For Hand-drawn Spaces, Cunningham created a large number of steps, 72 phrases in all, for what we then called our “motion alphabet.” The idea was to create the vocabulary for the dancers’ bodies, but not the choreography – this we would compose freely on the computer afterward.
Cunningham noted down the steps in a small notebook, keeping separate track of the way in which feet, legs, arms, torso, and head were to move. Curiously, once he set these steps on the two dancers, Jeannie Steele and Jarrod Phillips, they would in turn record them for study in their own in similar notebooks: but there were no overlaps in any of these idiosyncratic notations.
The phrases were all captured at the Biovision studio in San Francisco, now defunct and at the time primarily used for videogame capture (note the concrete floors). The infrared cameras tracked the position of the reflective markers positioned on each dancer, but could do so for only 25 seconds at a time.
The infrared cameras tracked the position of the reflective markers positioned on each dancer, but could do so for only 25 seconds at a time.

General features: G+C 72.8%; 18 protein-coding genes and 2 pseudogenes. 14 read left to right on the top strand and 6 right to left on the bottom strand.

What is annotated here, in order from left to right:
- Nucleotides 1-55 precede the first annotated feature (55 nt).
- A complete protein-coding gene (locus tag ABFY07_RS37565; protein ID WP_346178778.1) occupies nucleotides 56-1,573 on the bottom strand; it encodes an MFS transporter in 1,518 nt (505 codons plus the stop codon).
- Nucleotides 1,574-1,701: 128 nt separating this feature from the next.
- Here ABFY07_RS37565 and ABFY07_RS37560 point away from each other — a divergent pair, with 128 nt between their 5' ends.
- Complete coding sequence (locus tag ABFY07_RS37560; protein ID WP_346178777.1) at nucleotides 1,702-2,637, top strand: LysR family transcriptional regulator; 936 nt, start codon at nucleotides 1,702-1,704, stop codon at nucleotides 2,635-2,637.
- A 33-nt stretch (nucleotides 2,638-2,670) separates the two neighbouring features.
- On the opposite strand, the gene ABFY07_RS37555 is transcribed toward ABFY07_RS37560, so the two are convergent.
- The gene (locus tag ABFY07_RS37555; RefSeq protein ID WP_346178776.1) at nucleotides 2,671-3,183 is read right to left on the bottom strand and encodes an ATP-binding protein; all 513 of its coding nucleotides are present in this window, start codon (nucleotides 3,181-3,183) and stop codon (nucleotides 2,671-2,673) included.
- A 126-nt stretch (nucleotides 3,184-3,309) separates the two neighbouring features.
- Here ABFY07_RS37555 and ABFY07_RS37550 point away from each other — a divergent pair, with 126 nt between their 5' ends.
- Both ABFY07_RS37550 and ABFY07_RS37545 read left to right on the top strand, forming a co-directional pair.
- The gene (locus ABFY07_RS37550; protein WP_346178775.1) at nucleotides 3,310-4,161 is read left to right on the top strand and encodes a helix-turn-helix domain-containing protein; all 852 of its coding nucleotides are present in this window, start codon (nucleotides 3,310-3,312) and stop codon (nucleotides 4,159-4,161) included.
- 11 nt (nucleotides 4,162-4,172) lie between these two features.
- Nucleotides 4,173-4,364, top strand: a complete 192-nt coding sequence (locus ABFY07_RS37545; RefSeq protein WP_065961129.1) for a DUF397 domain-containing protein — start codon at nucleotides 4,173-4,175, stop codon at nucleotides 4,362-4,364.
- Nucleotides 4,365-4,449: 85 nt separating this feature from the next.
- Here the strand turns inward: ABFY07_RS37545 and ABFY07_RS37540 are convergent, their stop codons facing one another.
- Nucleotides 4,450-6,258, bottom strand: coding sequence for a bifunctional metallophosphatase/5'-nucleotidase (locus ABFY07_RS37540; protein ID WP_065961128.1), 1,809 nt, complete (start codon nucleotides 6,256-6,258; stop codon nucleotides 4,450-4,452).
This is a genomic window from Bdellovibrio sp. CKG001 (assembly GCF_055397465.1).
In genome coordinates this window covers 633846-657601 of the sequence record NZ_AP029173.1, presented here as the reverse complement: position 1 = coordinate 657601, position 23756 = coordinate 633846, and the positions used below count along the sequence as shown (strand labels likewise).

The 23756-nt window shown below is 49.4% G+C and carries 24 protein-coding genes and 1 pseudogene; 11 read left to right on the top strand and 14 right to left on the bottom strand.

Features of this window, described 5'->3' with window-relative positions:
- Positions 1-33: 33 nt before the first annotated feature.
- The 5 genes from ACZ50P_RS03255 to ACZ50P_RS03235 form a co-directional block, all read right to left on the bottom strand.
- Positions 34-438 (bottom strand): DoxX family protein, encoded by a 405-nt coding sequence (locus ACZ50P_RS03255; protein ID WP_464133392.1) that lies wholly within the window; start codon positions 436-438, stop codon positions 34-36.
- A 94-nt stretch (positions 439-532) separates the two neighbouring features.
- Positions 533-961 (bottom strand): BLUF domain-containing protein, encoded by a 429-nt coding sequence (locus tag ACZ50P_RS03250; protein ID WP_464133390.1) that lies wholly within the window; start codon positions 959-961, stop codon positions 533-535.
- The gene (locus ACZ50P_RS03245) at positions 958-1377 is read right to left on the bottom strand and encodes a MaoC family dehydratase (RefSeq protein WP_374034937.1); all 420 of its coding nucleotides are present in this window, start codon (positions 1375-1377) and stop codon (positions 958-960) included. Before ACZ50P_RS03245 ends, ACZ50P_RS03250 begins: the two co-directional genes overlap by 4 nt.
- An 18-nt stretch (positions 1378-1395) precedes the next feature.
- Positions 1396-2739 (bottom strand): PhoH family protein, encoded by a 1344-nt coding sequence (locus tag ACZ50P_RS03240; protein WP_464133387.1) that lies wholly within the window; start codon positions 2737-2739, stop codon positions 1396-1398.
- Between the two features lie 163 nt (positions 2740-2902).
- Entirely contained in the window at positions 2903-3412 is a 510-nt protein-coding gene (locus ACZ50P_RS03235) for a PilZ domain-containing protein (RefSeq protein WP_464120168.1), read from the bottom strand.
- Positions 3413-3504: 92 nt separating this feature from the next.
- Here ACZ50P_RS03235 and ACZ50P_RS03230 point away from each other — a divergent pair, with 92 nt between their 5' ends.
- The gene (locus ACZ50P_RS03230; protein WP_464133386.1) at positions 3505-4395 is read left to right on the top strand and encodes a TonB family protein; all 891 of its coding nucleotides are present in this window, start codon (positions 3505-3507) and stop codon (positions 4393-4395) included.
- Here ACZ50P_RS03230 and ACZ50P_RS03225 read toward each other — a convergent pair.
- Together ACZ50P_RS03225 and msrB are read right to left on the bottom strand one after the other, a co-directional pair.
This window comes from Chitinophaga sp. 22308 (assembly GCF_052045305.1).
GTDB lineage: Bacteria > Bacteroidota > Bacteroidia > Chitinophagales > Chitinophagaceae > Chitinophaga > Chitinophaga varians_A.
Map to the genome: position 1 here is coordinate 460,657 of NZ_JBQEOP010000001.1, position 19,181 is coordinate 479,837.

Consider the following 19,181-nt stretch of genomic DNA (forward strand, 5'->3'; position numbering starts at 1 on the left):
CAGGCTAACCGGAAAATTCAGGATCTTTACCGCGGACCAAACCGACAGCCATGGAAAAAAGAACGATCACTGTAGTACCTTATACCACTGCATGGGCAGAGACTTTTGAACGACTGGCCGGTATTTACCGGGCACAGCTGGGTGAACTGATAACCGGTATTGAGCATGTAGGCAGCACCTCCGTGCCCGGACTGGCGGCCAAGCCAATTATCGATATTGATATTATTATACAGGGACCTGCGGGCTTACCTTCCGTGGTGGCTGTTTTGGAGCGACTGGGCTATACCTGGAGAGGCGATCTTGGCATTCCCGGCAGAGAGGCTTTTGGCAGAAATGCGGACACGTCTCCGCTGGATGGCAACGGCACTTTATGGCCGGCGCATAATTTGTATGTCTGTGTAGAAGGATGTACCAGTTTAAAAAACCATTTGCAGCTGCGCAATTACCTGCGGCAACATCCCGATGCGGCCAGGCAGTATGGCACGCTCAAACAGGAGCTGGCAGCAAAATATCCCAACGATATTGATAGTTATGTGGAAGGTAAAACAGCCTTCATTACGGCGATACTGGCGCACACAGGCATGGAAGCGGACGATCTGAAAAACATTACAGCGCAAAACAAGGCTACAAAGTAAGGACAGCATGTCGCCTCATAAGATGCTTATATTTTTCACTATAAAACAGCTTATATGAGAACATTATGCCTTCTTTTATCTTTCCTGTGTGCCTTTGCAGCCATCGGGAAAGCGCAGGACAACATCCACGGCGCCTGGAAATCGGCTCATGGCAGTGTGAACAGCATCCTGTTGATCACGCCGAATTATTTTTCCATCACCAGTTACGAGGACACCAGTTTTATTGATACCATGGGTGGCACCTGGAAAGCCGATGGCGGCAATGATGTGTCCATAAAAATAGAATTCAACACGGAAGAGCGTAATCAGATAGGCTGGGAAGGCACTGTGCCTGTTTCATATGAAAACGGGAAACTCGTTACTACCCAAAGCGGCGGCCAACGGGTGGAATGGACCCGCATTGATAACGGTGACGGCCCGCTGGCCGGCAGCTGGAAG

Our original idea was for the piece to put you into the middle of a dance. This by means of rear-projections on the four walls of a constructed room, the dancers all around you – and even passing through you. For the dance was to be choreographed as if within a single continuous space, and when dancers crossed through the center, you would hear them. (It was an odd inversion: the hand-drawn figures would look ghostly, but in a sense you would be the ghosts, disregarded & immaterial.)
Eventually we had to reconfigure the piece to three screens to accommodate the enormous animation theater of the 1998 Siggraph conference; and later still this became a smaller triptych exhibited elsewhere.
Cunningham worked side-by-side with us to choreograph the full 4-minute sequence, which took about three afternoons to do. We used the Character Studio figure animation program, which had us composing movement sequences primarily by means of arranging the footsteps of the bipeds, as the virtual models were called (thus inspiring Cunningham to name our next collaboration BIPED. We positioned the screens in the virtual space, and angled movements across & between them, drawing upon the motion library assembled earlier.
Cunningham selected movements irrespective of who danced them, and so a single virtual dancer would thus be stitched together out of the traces left by both Jarrod and Jeannie.
Shelley Eshkar created a set of five hand-drawn figures to carry the movements Merce had set on the bipeds. He studied the Cunningham movements, then devised figures to emphasize such things as “wingspan,” elevation, pivot point.